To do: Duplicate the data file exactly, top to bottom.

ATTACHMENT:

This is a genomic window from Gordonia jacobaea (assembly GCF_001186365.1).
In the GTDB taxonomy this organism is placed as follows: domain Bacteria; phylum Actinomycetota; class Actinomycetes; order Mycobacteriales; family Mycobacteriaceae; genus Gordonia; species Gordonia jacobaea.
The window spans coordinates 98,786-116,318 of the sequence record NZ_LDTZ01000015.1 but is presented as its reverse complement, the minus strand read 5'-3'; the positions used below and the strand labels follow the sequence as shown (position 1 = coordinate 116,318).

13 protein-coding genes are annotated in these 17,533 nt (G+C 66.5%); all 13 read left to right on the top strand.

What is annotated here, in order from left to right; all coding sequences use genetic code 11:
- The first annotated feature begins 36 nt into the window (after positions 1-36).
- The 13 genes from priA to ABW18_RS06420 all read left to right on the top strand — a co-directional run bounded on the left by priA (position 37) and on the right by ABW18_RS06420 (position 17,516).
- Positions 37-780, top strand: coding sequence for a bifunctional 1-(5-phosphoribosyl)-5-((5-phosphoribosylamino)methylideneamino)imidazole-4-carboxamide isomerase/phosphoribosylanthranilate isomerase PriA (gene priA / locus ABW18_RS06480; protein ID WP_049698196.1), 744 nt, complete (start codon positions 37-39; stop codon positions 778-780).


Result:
This is a genomic window from Gordonia jacobaea (assembly GCF_001186365.1).
In the GTDB taxonomy this organism is placed as follows: domain Bacteria; phylum Actinomycetota; class Actinomycetes; order Mycobacteriales; family Mycobacteriaceae; genus Gordonia; species Gordonia jacobaea.
The window spans coordinates 98,786-116,318 of the sequence record NZ_LDTZ01000015.1 but is presented as its reverse complement, the minus strand read 5'-3'; the positions used below and the strand labels follow the sequence as shown (position 1 = coordinate 116,318).

13 protein-coding genes are annotated in these 17,533 nt (G+C 66.5%); all 13 read left to right on the top strand.

What is annotated here, in order from left to right; all coding sequences use genetic code 11:
- The first annotated feature begins 36 nt into the window (after positions 1-36).
- The 13 genes from priA to ABW18_RS06420 all read left to right on the top strand — a co-directional run bounded on the left by priA (position 37) and on the right by ABW18_RS06420 (position 17,516).
- Positions 37-780, top strand: coding sequence for a bifunctional 1-(5-phosphoribosyl)-5-((5-phosphoribosylamino)methylideneamino)imidazole-4-carboxamide isomerase/phosphoribosylanthranilate isomerase PriA (gene priA / locus ABW18_RS06480; protein ID WP_049698196.1), 744 nt, complete (start codon positions 37-39; stop codon positions 778-780).